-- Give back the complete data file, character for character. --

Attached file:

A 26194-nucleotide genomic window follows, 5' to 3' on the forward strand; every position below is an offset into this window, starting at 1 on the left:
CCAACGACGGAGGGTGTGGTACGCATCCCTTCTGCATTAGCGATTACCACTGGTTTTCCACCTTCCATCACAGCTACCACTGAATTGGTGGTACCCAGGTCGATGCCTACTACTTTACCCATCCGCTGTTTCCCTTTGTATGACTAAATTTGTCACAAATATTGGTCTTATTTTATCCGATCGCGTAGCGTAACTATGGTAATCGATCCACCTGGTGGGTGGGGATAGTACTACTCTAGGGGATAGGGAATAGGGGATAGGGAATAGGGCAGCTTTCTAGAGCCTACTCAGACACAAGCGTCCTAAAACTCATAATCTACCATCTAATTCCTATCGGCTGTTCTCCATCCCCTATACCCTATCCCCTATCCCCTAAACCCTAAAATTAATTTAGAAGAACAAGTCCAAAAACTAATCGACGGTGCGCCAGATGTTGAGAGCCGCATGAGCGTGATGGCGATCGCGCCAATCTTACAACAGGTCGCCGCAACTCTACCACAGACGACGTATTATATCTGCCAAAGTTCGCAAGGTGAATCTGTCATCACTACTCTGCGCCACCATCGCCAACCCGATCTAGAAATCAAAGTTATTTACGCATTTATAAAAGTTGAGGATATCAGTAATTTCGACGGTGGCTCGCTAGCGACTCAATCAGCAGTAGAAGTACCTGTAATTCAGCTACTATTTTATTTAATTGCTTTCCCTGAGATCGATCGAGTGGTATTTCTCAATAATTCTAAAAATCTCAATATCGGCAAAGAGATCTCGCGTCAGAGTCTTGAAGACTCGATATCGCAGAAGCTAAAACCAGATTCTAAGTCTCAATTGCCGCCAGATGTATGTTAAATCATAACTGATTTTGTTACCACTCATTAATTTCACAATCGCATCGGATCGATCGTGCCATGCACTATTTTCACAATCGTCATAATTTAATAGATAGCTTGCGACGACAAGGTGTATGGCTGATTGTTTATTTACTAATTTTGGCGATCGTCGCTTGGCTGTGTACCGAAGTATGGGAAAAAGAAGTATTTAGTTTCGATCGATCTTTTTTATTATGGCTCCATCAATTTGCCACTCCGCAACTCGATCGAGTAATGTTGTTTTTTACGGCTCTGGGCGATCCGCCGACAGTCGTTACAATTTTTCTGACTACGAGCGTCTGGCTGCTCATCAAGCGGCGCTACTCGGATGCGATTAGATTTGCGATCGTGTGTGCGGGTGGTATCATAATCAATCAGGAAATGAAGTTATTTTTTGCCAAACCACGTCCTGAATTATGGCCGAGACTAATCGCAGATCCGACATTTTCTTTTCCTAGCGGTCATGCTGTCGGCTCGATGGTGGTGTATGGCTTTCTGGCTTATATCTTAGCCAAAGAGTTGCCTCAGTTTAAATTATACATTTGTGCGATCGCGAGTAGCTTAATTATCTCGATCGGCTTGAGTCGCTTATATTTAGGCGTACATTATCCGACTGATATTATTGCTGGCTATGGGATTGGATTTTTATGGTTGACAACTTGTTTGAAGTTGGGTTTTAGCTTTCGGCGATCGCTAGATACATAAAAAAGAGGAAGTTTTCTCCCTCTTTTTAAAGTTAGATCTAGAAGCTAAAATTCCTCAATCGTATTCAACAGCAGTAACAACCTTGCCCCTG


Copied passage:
A 26194-nucleotide genomic window follows, 5' to 3' on the forward strand; every position below is an offset into this window, starting at 1 on the left:
CCAACGACGGAGGGTGTGGTACGCATCCCTTCTGCATTAGCGATTACCACTGGTTTTCCACCTTCCATCACAGCTACCACTGAATTGGTGGTACCCAGGTCGATGCCTACTACTTTACCCATCCGCTGTTTCCCTTTGTATGACTAAATTTGTCACAAATATTGGTCTTATTTTATCCGATCGCGTAGCGTAACTATGGTAATCGATCCACCTGGTGGGTGGGGATAGTACTACTCTAGGGGATAGGGAATAGGGGATAGGGAATAGGGCAGCTTTCTAGAGCCTACTCAGACACAAGCGTCCTAAAACTCATAATCTACCATCTAATTCCTATCGGCTGTTCTCCATCCCCTATACCCTATCCCCTATCCCCTAAACCCTAAAATTAATTTAGAAGAACAAGTCCAAAAACTAATCGACGGTGCGCCAGATGTTGAGAGCCGCATGAGCGTGATGGCGATCGCGCCAATCTTACAACAGGTCGCCGCAACTCTACCACAGACGACGTATTATATCTGCCAAAGTTCGCAAGGTGAATCTGTCATCACTACTCTGCGCCACCATCGCCAACCCGATCTAGAAATCAAAGTTATTTACGCATTTATAAAAGTTGAGGATATCAGTAATTTCGACGGTGGCTCGCTAGCGACTCAATCAGCAGTAGAAGTACCTGTAATTCAGCTACTATTTTATTTAATTGCTTTCCCTGAGATCGATCGAGTGGTATTTCTCAATAATTCTAAAAATCTCAATATCGGCAAAGAGATCTCGCGTCAGAGTCTTGAAGACTCGATATCGCAGAAGCTAAAACCAGATTCTAAGTCTCAATTGCCGCCAGATGTATGTTAAATCATAACTGATTTTGTTACCACTCATTAATTTCACAATCGCATCGGATCGATCGTGCCATGCACTATTTTCACAATCGTCATAATTTAATAGATAGCTTGCGACGACAAGGTGTATGGCTGATTGTTTATTTACTAATTTTGGCGATCGTCGCTTGGCTGTGTACCGAAGTATGGGAAAAAGAAGTATTTAGTTTCGATCGATCTTTTTTATTATGGCTCCATCAATTTGCCACTCCGCAACTCGATCGAGTAATGTTGTTTTTTACGGCTCTGGGCGATCCGCCGACAGTCGTTACAATTTTTCTGACTACGAGCGTCTGGCTGCTCATCAAGCGGCGCTACTCGGATGCGATTAGATTTGCGATCGTGTGTGCGGGTGGTATCATAATCAATCAGGAAATGAAGTTATTTTTTGCCAAACCACGTCCTGAATTATGGCCGAGACTAATCGCAGATCCGACATTTTCTTTTCCTAGCGGTCATGCTGTCGGCTCGATGGTGGTGTATGGCTTTCTGGCTTATATCTTAGCCAAAGAGTTGCCTCAGTTTAAATTATACATTTGTGCGATCGCGAGTAGCTTAATTATCTCGATCGGCTTGAGTCGCTTATATTTAGGCGTACATTATCCGACTGATATTATTGCTGGCTATGGGATTGGATTTTTATGGTTGACAACTTGTTTGAAGTTGGGTTTTAGCTTTCGGCGATCGCTAGATACATAAAAAAGAGGAAGTTTTCTCCCTCTTTTTAAAGTTAGATCTAGAAGCTAAAATTCCTCAATCGTATTCAACAGCAGTAACAACCTTGCCCCTG